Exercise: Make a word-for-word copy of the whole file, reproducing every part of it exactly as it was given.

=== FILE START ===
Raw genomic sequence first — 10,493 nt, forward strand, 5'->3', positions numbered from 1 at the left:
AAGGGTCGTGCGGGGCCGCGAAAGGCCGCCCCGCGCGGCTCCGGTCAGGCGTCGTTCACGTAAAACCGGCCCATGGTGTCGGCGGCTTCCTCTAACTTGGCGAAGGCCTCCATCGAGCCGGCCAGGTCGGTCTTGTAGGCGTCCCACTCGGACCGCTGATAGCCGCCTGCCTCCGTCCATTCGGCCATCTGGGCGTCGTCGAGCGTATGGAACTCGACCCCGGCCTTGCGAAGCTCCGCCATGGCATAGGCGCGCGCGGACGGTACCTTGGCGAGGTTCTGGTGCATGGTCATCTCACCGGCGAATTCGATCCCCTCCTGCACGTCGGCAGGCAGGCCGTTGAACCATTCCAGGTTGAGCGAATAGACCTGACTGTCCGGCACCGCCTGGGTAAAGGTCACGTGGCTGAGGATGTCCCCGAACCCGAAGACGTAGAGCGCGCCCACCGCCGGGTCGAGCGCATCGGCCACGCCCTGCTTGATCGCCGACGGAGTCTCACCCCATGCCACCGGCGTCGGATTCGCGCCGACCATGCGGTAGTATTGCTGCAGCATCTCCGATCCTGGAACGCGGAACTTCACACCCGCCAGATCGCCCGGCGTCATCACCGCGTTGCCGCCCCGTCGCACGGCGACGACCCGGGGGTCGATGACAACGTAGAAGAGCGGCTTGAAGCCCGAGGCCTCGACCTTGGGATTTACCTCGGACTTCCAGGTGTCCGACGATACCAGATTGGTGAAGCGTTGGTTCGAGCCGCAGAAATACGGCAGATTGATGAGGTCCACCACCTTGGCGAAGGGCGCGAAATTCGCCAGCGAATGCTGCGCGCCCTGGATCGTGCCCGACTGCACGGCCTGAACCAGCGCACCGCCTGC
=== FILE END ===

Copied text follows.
Raw genomic sequence first — 10,493 nt, forward strand, 5'->3', positions numbered from 1 at the left:
AAGGGTCGTGCGGGGCCGCGAAAGGCCGCCCCGCGCGGCTCCGGTCAGGCGTCGTTCACGTAAAACCGGCCCATGGTGTCGGCGGCTTCCTCTAACTTGGCGAAGGCCTCCATCGAGCCGGCCAGGTCGGTCTTGTAGGCGTCCCACTCGGACCGCTGATAGCCGCCTGCCTCCGTCCATTCGGCCATCTGGGCGTCGTCGAGCGTATGGAACTCGACCCCGGCCTTGCGAAGCTCCGCCATGGCATAGGCGCGCGCGGACGGTACCTTGGCGAGGTTCTGGTGCATGGTCATCTCACCGGCGAATTCGATCCCCTCCTGCACGTCGGCAGGCAGGCCGTTGAACCATTCCAGGTTGAGCGAATAGACCTGACTGTCCGGCACCGCCTGGGTAAAGGTCACGTGGCTGAGGATGTCCCCGAACCCGAAGACGTAGAGCGCGCCCACCGCCGGGTCGAGCGCATCGGCCACGCCCTGCTTGATCGCCGACGGAGTCTCACCCCATGCCACCGGCGTCGGATTCGCGCCGACCATGCGGTAGTATTGCTGCAGCATCTCCGATCCTGGAACGCGGAACTTCACACCCGCCAGATCGCCCGGCGTCATCACCGCGTTGCCGCCCCGTCGCACGGCGACGACCCGGGGGTCGATGACAACGTAGAAGAGCGGCTTGAAGCCCGAGGCCTCGACCTTGGGATTTACCTCGGACTTCCAGGTGTCCGACGATACCAGATTGGTGAAGCGTTGGTTCGAGCCGCAGAAATACGGCAGATTGATGAGGTCCACCACCTTGGCGAAGGGCGCGAAATTCGCCAGCGAATGCTGCGCGCCCTGGATCGTGCCCGACTGCACGGCCTGAACCAGCGCACCGCCTGC